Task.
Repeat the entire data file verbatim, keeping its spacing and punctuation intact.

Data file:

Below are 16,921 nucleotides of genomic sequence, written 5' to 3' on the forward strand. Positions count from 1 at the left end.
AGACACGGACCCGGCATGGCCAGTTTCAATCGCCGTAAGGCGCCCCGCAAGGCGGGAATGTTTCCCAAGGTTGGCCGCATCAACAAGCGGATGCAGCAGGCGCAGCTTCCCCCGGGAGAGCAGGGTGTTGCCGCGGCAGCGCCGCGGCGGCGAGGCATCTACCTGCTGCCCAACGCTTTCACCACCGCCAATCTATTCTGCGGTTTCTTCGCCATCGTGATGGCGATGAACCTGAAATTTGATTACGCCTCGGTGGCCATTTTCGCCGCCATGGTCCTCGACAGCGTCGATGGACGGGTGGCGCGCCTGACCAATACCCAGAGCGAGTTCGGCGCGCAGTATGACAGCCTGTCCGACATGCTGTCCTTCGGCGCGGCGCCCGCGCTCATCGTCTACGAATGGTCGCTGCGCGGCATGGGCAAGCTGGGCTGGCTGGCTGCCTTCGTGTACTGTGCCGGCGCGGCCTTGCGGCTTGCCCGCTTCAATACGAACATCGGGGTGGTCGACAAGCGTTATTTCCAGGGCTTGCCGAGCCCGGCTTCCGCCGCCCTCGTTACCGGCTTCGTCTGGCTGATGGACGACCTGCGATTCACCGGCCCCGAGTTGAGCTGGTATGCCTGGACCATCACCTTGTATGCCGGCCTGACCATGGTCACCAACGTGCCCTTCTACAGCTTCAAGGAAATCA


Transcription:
Below are 16,921 nucleotides of genomic sequence, written 5' to 3' on the forward strand. Positions count from 1 at the left end.
AGACACGGACCCGGCATGGCCAGTTTCAATCGCCGTAAGGCGCCCCGCAAGGCGGGAATGTTTCCCAAGGTTGGCCGCATCAACAAGCGGATGCAGCAGGCGCAGCTTCCCCCGGGAGAGCAGGGTGTTGCCGCGGCAGCGCCGCGGCGGCGAGGCATCTACCTGCTGCCCAACGCTTTCACCACCGCCAATCTATTCTGCGGTTTCTTCGCCATCGTGATGGCGATGAACCTGAAATTTGATTACGCCTCGGTGGCCATTTTCGCCGCCATGGTCCTCGACAGCGTCGATGGACGGGTGGCGCGCCTGACCAATACCCAGAGCGAGTTCGGCGCGCAGTATGACAGCCTGTCCGACATGCTGTCCTTCGGCGCGGCGCCCGCGCTCATCGTCTACGAATGGTCGCTGCGCGGCATGGGCAAGCTGGGCTGGCTGGCTGCCTTCGTGTACTGTGCCGGCGCGGCCTTGCGGCTTGCCCGCTTCAATACGAACATCGGGGTGGTCGACAAGCGTTATTTCCAGGGCTTGCCGAGCCCGGCTTCCGCCGCCCTCGTTACCGGCTTCGTCTGGCTGATGGACGACCTGCGATTCACCGGCCCCGAGTTGAGCTGGTATGCCTGGACCATCACCTTGTATGCCGGCCTGACCATGGTCACCAACGTGCCCTTCTACAGCTTCAAGGAAATCA